5. Visit Stores

Ashley Stewart is a women’s clothing brand founded in 1991 that sells plus-size apparel and accessories in over 100 stores and online. Their goal is to empower all sizes of women by helping them feel strong, while supporting local and national charities with its giving back program.

Customers are invited to take part in events that promote inclusivity, such as the company’s annual Self-Love Campaign and “Finding Ashley Stewart” contests, which aim to help women lift each other up rather than tear each other down. Julianna Pillot, community engagement specialist of the company states, “Our aim is to foster pride and solidarity amongst each other – let’s lift each other up rather than criticizing.”

This weekend in Newark marks the first store since emerging from bankruptcy for CurvyKidz, and CEO James Rhee says that it serves as a concept lab. Rhee says they will leverage what made the original store successful: connecting with underserved market of curvier black women through social media and ecommerce while tapping into its original asset – connecting with curvier, black women – while using social media and ecommerce channels to reach new shoppers.

As a result, their social media following has grown by 40 percent year over year, while their ecommerce business continues to experience exponential growth. Furthermore, this retailer is experimenting with ways to make its traditional neighborhood stores more social and community orientated.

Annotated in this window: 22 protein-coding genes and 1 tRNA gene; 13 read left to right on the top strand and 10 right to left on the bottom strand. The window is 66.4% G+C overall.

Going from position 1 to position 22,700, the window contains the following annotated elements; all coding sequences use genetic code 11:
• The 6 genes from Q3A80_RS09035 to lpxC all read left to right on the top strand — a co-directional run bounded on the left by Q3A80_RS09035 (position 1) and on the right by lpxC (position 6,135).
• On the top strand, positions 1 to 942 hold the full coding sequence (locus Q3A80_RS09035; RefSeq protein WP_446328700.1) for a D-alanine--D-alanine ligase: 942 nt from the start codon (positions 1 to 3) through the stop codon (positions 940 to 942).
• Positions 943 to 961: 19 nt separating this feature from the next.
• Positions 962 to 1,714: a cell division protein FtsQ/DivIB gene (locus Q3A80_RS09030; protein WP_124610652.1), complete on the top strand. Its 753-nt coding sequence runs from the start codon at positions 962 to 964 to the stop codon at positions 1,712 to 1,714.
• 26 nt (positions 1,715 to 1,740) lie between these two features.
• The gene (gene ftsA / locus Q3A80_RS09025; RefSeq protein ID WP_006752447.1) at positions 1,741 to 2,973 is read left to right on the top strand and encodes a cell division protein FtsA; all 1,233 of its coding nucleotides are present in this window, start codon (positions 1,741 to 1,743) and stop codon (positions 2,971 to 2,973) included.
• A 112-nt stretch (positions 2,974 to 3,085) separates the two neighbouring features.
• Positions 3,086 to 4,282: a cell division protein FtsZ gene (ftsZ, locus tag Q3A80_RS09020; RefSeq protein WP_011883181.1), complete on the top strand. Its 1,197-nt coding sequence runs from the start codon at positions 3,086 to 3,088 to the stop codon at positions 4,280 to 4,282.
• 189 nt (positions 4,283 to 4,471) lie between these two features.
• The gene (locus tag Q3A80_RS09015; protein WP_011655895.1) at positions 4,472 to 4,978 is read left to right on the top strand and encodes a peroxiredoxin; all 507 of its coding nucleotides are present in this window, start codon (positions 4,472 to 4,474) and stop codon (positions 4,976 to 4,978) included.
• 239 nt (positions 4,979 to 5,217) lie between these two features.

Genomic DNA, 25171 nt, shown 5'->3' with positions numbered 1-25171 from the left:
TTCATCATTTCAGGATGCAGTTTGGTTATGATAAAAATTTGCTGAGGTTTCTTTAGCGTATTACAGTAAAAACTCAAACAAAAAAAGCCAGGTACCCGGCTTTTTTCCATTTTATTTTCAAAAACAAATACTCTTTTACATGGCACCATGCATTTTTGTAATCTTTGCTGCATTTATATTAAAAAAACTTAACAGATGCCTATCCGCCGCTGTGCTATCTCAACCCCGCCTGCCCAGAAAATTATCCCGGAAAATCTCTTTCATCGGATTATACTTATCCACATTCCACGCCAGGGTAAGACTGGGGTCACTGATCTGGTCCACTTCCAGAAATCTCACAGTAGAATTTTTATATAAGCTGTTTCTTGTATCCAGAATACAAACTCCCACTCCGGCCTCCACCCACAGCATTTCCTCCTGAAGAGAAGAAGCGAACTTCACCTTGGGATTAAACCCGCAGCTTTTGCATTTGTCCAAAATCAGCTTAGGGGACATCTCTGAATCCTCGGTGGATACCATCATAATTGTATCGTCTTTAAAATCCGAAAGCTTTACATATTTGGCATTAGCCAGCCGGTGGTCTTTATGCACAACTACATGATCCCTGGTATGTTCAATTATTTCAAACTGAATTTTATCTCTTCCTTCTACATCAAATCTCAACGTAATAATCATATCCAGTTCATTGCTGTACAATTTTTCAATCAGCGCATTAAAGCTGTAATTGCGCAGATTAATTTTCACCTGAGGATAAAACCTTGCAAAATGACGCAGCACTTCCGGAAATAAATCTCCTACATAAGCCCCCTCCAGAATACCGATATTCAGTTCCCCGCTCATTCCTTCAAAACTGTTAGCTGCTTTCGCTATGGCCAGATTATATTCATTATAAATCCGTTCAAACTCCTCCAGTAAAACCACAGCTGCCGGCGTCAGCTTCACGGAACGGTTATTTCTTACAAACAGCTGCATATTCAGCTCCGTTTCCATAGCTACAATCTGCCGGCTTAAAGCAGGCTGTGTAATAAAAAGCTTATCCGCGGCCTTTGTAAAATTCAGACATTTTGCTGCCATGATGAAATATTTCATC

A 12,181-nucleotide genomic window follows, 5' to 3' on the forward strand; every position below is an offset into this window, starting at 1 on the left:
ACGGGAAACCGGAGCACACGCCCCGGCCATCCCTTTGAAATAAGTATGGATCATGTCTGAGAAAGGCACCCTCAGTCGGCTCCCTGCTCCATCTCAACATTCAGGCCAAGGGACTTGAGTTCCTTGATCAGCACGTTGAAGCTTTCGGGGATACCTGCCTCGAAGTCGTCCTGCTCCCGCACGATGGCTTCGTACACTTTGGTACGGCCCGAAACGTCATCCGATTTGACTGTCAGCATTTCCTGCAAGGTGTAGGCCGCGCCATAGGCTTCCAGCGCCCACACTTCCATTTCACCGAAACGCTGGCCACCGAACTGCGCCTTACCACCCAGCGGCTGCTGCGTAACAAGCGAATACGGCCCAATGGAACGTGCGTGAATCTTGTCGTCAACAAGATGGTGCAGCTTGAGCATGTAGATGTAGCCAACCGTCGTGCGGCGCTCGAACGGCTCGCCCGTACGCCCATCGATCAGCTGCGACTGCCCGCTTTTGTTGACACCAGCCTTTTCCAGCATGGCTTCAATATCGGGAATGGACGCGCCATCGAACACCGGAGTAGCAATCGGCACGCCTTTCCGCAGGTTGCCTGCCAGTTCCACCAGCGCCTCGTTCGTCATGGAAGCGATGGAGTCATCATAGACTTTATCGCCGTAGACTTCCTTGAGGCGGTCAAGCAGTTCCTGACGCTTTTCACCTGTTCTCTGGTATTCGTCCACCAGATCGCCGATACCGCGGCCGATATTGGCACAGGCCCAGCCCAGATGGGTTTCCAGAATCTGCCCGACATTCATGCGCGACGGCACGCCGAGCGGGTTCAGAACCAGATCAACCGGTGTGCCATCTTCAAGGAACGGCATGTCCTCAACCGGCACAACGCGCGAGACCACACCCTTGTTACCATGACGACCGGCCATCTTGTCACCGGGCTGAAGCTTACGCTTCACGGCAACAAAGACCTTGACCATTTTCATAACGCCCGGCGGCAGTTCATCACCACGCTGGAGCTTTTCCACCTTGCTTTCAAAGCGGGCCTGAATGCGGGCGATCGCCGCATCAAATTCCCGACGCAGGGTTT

Wyng, a provider of digital customer acquisition solutions, has helped the company design a series of contests designed to encourage engagement and generate qualified leads. Within these contests, they offer prizes like gift cards and apparel items as incentives for voters who select their favorite photos as competition entries.

Step-by-step training on how to sell to retail chains!

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In this training, I will discuss some of the things to think about when approaching a retailer to sell your products and become a vendor. Hope it helps! 🙂

Karen Waksman,
Retail MBA

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How to Sell to Ashley Stewart Stores